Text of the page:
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Sir Ralph Howard Fowler (Roydon (Essex)17 January 1889 – Cambridge (United Kingdom)28 July 1944) was a British physicist and astronomer.

Biography[Edit]Edit

Fowler was the eldest son of Frances Howard Fowler and Eve. He followed secondary education in Horris Hill and Winchester College. He won a scholarship to Trinity College of the University of Cambridge where he studied mathematics from 1908 to 1915. During the first world war , he was as a naval artillery officer in the Dardanelles Campaign seriously injured his shoulder. As a result, he was seconded in a Research Institute of the Navy where he worked on the aerodynamics of artillery guns. In 1918 for his war efforts, he was honored with the order of the British Empire.

From 1920 he taught mathematics at Trinity College. He worked together with Edward Arthur Milne and Paul Dirac in the field of Astrophysics, the static mechanics and thermodynamics. In 1932 he obtained the Chair of theoretical physics at the Cavendish laboratory. Among his students were Nevill MottSubrahmanyan ChandrasekharHomi Jehangir Bhabha and John Lennard-Jones. After the outbreak of the Second World War he again did military research and was the liaison with the United States.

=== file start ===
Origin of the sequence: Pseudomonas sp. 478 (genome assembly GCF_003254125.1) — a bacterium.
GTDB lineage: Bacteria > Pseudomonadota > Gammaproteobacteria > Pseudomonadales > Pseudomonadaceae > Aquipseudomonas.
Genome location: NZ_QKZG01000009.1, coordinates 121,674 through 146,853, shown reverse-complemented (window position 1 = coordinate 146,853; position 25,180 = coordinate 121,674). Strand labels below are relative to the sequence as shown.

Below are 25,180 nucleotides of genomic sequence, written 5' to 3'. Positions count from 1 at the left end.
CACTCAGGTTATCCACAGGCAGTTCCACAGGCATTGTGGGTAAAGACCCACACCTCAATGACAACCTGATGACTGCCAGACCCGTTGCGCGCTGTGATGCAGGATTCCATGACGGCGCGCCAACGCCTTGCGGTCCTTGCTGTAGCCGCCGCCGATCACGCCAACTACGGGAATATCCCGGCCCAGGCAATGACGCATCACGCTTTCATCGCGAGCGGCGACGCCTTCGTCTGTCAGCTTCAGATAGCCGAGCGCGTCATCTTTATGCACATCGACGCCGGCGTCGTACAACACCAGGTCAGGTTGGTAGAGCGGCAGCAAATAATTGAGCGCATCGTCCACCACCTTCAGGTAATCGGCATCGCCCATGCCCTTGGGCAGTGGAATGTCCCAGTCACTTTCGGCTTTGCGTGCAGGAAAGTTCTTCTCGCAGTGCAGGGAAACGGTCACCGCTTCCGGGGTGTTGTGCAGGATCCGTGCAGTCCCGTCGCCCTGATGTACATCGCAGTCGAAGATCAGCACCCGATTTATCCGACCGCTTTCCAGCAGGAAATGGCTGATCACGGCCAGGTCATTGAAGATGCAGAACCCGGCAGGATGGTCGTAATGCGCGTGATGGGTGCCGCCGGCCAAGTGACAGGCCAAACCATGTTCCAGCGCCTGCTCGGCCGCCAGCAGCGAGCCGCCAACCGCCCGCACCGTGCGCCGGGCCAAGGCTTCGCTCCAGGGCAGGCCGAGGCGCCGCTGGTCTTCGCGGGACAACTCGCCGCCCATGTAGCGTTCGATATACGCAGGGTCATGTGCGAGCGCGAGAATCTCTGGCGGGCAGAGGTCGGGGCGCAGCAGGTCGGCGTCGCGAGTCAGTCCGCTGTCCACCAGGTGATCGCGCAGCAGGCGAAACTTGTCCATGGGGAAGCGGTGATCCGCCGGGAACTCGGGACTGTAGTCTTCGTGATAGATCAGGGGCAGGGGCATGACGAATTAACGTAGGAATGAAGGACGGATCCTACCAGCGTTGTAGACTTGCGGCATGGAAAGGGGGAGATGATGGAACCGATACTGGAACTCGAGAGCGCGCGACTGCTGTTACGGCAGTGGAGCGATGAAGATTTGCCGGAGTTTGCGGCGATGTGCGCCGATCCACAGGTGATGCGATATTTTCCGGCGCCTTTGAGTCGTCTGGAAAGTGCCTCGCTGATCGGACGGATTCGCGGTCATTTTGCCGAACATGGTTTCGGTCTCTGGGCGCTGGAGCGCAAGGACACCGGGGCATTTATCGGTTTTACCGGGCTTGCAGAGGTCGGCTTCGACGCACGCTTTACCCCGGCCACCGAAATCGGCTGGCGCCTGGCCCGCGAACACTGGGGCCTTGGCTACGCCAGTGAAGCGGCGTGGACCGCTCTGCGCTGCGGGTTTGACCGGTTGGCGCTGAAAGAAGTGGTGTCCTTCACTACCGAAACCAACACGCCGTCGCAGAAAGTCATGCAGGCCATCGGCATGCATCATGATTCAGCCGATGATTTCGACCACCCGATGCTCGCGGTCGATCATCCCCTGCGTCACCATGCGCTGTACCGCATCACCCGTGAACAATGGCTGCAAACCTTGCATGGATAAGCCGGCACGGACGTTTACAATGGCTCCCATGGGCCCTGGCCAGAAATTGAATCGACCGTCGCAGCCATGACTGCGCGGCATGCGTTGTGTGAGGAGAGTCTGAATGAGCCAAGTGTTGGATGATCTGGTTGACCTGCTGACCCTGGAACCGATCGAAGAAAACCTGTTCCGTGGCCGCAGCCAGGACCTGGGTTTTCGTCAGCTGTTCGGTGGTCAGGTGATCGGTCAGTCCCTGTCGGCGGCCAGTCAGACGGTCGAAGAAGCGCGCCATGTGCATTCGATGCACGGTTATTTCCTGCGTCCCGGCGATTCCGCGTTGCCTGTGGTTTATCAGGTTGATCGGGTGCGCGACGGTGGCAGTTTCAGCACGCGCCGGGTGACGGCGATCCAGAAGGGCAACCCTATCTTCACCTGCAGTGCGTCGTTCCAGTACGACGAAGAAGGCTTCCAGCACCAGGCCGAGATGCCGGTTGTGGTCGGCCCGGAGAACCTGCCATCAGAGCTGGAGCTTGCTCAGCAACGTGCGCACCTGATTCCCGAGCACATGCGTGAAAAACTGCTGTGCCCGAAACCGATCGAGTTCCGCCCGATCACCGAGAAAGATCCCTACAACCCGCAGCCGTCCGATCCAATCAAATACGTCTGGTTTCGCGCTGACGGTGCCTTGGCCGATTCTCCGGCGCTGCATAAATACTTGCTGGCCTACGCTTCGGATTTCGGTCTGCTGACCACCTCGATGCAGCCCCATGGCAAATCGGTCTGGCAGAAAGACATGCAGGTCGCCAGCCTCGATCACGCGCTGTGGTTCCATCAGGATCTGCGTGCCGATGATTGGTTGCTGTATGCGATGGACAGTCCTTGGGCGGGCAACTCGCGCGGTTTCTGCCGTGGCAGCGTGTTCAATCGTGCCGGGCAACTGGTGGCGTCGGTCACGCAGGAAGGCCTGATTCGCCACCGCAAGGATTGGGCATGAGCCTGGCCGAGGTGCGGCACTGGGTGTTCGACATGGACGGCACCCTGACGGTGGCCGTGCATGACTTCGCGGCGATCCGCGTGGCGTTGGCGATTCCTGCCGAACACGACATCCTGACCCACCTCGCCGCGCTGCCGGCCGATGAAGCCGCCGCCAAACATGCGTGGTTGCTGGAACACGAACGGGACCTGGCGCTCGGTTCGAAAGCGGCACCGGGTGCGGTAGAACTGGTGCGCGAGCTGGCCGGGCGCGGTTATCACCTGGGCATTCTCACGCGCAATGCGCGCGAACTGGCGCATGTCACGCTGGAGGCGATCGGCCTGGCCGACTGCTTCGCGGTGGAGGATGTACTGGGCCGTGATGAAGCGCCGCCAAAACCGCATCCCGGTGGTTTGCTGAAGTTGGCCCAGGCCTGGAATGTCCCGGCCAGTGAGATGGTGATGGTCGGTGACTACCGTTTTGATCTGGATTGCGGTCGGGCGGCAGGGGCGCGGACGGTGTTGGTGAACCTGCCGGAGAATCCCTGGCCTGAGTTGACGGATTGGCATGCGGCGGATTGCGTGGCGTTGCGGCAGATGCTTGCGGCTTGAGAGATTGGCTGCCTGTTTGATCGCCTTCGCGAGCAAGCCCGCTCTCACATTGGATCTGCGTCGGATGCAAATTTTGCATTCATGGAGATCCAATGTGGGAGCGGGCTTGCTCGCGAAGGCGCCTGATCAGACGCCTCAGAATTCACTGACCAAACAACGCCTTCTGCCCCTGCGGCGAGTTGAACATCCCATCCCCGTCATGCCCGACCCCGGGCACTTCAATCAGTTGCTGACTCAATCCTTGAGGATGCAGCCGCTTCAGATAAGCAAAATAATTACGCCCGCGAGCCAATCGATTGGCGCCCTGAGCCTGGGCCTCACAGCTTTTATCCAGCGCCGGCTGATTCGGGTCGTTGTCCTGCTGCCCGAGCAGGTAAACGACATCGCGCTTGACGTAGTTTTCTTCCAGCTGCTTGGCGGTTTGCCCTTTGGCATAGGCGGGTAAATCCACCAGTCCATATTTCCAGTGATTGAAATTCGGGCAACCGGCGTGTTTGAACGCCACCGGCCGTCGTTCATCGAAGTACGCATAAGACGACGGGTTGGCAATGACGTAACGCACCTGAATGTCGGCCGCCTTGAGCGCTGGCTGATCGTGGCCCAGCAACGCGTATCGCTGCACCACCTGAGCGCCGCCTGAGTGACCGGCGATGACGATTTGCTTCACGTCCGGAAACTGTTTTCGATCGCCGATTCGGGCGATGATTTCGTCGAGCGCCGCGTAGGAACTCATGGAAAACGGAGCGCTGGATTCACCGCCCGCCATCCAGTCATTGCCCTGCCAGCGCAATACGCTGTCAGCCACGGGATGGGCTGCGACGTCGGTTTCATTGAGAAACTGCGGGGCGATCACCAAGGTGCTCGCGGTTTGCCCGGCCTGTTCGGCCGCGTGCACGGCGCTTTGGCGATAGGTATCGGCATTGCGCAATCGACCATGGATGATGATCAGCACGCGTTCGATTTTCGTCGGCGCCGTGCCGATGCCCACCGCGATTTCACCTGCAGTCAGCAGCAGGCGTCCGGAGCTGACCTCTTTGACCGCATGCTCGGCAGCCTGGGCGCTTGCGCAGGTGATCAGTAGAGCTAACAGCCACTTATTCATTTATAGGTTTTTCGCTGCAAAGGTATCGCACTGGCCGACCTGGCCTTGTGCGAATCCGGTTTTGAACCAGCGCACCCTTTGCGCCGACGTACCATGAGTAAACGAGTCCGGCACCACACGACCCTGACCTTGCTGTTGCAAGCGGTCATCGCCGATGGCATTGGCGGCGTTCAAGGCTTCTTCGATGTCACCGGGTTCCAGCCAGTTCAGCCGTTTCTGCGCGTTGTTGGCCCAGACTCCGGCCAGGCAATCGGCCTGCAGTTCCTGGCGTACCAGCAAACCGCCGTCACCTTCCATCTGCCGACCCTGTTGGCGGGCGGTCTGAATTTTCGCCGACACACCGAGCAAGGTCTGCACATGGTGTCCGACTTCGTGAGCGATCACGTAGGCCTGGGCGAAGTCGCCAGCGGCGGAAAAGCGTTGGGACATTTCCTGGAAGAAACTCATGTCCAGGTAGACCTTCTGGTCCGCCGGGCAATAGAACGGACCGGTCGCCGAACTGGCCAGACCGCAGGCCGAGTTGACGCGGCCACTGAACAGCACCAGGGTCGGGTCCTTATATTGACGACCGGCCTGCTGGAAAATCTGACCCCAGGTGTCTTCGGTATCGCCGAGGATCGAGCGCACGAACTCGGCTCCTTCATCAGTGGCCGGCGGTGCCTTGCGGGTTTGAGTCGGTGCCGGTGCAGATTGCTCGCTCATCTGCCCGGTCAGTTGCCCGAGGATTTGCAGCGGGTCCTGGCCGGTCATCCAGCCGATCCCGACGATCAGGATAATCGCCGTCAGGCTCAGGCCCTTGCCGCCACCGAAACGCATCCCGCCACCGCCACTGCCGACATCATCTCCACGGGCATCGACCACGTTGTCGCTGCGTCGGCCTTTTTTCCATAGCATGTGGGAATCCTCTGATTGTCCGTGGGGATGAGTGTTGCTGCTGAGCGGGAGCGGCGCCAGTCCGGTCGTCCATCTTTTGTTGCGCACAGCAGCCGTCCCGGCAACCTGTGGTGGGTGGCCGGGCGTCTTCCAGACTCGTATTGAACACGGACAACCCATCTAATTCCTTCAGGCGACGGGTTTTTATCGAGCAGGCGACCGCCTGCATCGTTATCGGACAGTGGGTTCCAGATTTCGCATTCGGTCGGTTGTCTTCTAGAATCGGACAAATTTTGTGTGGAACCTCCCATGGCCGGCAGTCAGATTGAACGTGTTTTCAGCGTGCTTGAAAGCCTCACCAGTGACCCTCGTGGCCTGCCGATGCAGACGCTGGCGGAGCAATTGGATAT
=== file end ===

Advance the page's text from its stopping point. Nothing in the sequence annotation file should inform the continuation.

In 1921 he entered marriage with Eileen Rutherford (1901-1930), the only daughter of Nobel Prize laureate Ernest Rutherford. The couple had four children. Eileen died after the birth of their last child. Daughter Ruth was married to the ivf pioneer Robert Edwards. From 1925 Fowler was a member of the Royal Society, which awarded him the Royal Medal in 1936. In 1942, the Fowler.

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